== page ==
On June 24, 2014, in response to the “increasing volume and sophistication of cyber threats,” the Federal Financial Institutions Examination Council (“FFIEC”) began a month-long cyber-security assessment of 500 community financial institutions and credit unions. Announcing what it dubbed a “pilot program,” the FFIEC—a formal, interagency body made up of the FRB, FDIC, NCUA, OCC, and CFPB—explained that the upcoming cyber-security assessments would be conducted as part of regularly scheduled examinations. Aside from assessing existing supervisory expectations, FFIEC examiners will assess the threat environment in which institutions find themselves—defined as “types of communication connections and payments initiated, as well as how the institution manages its information technology products and services”—as well as each institution’s current threat preparedness.
The purpose of FFIEC’s assessment appears to be two-fold. First, the FFIEC wants to determine, based on the threats they face, whether financial institutions are prepared. To that end, if examiners find deficiencies, they will report those deficiencies to the financial institution for remediation. In its assessment overview (available here), FFIEC noted that the assessment “does not impose new expectations for institutions, [and it will not] result in any new examination rating.” Second, the assessment will provide FFIEC with a global view of the threat landscape and preparedness of community financial institutions. How the FFIEC will use this information is less clear, but it may well lead to guidance on cyber security for financial institutions.
At the heart of this assessment is the Framework for Improving Critical Infrastructure Security recently published by the National Institute of Standards and Technology. The framework, as well as information about it, is available on the NIST website, accessible here. In brief, the NIST framework offers a dynamic method of addressing cyber-security threats—it is a way of thinking about cyber-security as opposed to a set of hard-and-fast rules. As a result, in evaluating each institution’s level of preparedness, FFIEC will examine the institution’s “risk management and oversight, threat intelligence and collaboration, cybersecurity controls, service provider and vendor risk management, and cyber incident management and resilience.”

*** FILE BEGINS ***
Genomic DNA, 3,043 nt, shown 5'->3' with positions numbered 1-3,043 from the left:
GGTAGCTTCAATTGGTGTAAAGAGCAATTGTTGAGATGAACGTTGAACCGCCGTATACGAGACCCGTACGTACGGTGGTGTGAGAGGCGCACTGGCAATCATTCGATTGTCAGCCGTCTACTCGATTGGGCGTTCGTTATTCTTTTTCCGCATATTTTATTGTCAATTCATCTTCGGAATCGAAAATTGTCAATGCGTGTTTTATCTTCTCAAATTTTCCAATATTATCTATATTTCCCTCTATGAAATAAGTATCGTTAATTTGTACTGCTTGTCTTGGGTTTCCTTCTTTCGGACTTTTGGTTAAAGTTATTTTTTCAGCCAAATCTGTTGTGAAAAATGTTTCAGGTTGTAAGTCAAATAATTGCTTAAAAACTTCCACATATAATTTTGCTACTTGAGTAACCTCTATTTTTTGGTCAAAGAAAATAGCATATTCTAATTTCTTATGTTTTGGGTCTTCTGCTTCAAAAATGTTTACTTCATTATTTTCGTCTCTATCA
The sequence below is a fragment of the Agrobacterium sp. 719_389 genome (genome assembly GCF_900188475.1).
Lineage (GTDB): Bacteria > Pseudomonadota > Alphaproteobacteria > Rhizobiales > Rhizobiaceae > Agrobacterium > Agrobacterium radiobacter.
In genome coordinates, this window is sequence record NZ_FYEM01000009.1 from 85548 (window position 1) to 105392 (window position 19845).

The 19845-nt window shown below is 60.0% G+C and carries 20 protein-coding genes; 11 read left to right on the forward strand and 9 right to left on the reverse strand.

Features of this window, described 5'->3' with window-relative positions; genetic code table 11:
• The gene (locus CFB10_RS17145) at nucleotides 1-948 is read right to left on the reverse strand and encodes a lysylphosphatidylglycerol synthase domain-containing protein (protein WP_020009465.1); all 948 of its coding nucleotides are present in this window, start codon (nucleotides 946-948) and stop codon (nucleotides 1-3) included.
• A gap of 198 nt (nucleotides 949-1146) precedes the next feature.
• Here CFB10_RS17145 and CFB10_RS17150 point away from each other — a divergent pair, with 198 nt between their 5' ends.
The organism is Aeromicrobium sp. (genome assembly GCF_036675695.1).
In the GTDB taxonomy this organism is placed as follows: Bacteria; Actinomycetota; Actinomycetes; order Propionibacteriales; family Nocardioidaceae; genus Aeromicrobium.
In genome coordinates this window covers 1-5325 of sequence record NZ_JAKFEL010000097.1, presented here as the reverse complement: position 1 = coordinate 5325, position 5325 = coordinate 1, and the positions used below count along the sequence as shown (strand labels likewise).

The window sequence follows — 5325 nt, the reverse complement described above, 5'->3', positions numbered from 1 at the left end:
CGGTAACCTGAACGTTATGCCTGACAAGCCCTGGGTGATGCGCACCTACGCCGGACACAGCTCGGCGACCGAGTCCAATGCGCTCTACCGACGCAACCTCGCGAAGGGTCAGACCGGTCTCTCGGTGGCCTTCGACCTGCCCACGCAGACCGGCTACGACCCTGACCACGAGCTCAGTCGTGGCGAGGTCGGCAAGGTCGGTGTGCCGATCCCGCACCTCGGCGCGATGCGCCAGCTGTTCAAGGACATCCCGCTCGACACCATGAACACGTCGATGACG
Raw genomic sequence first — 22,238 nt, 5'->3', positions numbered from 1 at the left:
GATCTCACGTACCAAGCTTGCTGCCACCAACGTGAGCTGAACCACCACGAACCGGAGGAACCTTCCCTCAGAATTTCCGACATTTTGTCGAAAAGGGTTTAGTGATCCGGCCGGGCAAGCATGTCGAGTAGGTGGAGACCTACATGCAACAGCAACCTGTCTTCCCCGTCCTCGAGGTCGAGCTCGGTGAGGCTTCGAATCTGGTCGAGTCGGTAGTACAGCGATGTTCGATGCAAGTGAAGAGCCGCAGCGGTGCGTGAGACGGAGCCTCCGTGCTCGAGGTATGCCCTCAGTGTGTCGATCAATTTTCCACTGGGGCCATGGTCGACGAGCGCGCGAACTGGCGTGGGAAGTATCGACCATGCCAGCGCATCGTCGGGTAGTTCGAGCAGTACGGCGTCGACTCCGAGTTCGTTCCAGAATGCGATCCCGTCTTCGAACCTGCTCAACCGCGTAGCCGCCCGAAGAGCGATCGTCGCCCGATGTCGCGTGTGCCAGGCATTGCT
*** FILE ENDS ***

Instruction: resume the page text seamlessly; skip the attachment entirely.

The FFIEC is not the lone regulatory body taking an interest in cyber security. For example, in March 2014, the SEC held a roundtable (roundtable videos can be found here) to discuss cyber-security issues related to market participants, and, on November 18, 2013, DOD promulgated a final rule regarding cyber-security preparedness for all defense contractors and subcontractors. See 78 Fed. Reg. 69273 (Nov. 18, 2013).
At this point, it is not clear whether larger banks will have to go through similar assessments. FFIEC has made clear that the assessments are “part of a FFIEC cybersecurity awareness initiative that covers institutions of all sizes and complexity,” but that FFIEC was focusing on community institutions to “provide additional support to community banks, which may not have access to the resources available to larger institutions.” Aside from greater resources, many larger institutions also have more experience with cyber-security issues, through, for example, participation in the Financial Services Information Sharing and Analysis Center (FS-ISAC). Whether the FFIEC requires cyber-security assessments for all institutions or not, it is sending a clear signal that all financial institutions need to take cyber-security issues seriously.